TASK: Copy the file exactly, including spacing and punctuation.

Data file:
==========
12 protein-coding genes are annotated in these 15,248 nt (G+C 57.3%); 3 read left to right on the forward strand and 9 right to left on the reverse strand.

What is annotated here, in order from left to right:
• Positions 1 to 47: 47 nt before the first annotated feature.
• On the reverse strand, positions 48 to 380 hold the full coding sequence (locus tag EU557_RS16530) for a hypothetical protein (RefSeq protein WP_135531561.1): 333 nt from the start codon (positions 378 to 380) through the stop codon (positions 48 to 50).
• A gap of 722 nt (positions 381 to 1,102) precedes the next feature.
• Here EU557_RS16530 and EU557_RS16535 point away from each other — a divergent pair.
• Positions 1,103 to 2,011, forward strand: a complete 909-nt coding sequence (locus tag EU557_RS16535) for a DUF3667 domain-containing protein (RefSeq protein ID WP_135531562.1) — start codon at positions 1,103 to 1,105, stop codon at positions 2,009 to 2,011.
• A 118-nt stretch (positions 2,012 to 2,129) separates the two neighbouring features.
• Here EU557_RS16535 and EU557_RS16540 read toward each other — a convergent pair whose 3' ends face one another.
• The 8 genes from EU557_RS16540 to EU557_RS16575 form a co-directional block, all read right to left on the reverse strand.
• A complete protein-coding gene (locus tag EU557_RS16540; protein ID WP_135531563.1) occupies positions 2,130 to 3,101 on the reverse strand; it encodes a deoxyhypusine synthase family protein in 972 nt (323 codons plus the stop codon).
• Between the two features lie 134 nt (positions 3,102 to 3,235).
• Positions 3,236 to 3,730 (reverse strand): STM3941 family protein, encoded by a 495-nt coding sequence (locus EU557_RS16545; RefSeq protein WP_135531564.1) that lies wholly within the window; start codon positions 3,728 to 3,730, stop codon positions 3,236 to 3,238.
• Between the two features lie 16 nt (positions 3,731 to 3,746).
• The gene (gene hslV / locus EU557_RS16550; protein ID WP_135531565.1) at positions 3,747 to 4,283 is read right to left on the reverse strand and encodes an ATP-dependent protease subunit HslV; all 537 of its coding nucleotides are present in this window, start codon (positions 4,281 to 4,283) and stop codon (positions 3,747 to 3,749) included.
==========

12 protein-coding genes are annotated in these 15,248 nt (G+C 57.3%); 3 read left to right on the forward strand and 9 right to left on the reverse strand.

What is annotated here, in order from left to right:
• Positions 1 to 47: 47 nt before the first annotated feature.
• On the reverse strand, positions 48 to 380 hold the full coding sequence (locus tag EU557_RS16530) for a hypothetical protein (RefSeq protein WP_135531561.1): 333 nt from the start codon (positions 378 to 380) through the stop codon (positions 48 to 50).
• A gap of 722 nt (positions 381 to 1,102) precedes the next feature.
• Here EU557_RS16530 and EU557_RS16535 point away from each other — a divergent pair.
• Positions 1,103 to 2,011, forward strand: a complete 909-nt coding sequence (locus tag EU557_RS16535) for a DUF3667 domain-containing protein (RefSeq protein ID WP_135531562.1) — start codon at positions 1,103 to 1,105, stop codon at positions 2,009 to 2,011.
• A 118-nt stretch (positions 2,012 to 2,129) separates the two neighbouring features.
• Here EU557_RS16535 and EU557_RS16540 read toward each other — a convergent pair whose 3' ends face one another.
• The 8 genes from EU557_RS16540 to EU557_RS16575 form a co-directional block, all read right to left on the reverse strand.
• A complete protein-coding gene (locus tag EU557_RS16540; protein ID WP_135531563.1) occupies positions 2,130 to 3,101 on the reverse strand; it encodes a deoxyhypusine synthase family protein in 972 nt (323 codons plus the stop codon).
• Between the two features lie 134 nt (positions 3,102 to 3,235).
• Positions 3,236 to 3,730 (reverse strand): STM3941 family protein, encoded by a 495-nt coding sequence (locus EU557_RS16545; RefSeq protein WP_135531564.1) that lies wholly within the window; start codon positions 3,728 to 3,730, stop codon positions 3,236 to 3,238.
• Between the two features lie 16 nt (positions 3,731 to 3,746).
• The gene (gene hslV / locus EU557_RS16550; protein ID WP_135531565.1) at positions 3,747 to 4,283 is read right to left on the reverse strand and encodes an ATP-dependent protease subunit HslV; all 537 of its coding nucleotides are present in this window, start codon (positions 4,281 to 4,283) and stop codon (positions 3,747 to 3,749) included.